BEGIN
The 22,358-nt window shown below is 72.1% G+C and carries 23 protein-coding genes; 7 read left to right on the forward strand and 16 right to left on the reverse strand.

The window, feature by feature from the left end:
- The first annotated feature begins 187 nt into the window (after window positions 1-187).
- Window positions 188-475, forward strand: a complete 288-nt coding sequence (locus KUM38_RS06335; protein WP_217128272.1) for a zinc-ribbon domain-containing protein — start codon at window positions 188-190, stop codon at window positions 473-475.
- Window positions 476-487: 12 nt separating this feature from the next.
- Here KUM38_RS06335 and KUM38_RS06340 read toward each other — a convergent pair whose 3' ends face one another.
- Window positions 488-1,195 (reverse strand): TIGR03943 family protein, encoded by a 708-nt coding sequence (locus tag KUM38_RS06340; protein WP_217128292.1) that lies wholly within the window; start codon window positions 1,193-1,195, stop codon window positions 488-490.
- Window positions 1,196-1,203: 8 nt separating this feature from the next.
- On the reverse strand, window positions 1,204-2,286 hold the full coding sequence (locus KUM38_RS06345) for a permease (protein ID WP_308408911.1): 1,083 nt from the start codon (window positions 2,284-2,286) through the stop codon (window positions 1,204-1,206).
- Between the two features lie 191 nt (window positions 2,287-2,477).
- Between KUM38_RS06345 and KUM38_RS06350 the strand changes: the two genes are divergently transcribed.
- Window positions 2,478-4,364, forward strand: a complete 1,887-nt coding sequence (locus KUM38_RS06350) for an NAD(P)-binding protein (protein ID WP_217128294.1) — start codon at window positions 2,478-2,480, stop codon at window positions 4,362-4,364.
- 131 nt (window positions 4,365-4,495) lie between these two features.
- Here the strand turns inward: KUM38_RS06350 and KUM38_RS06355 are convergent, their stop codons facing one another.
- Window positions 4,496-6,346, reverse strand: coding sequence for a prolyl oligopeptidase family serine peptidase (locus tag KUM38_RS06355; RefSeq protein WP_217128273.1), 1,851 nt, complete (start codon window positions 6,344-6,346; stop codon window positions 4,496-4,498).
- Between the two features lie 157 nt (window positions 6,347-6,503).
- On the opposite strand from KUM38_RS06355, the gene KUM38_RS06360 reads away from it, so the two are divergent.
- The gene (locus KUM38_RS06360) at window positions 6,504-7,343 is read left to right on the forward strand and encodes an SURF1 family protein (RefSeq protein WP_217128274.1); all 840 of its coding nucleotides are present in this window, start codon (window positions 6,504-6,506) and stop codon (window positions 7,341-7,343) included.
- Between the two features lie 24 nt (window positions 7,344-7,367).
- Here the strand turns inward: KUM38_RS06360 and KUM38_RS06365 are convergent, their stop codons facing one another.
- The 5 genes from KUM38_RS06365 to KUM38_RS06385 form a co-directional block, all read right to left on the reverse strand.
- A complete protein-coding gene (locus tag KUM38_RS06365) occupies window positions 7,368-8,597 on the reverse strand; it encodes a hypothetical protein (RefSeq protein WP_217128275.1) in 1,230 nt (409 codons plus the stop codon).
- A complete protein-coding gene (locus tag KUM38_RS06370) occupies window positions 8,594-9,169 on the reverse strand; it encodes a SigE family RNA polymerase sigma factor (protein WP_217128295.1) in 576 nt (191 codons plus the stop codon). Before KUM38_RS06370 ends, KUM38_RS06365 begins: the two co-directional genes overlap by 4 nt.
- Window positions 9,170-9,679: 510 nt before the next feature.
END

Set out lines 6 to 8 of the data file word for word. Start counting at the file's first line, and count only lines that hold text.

- Here KUM38_RS06335 and KUM38_RS06340 read toward each other — a convergent pair whose 3' ends face one another.
- Window positions 488-1,195 (reverse strand): TIGR03943 family protein, encoded by a 708-nt coding sequence (locus tag KUM38_RS06340; protein WP_217128292.1) that lies wholly within the window; start codon window positions 1,193-1,195, stop codon window positions 488-490.
- Window positions 1,196-1,203: 8 nt separating this feature from the next.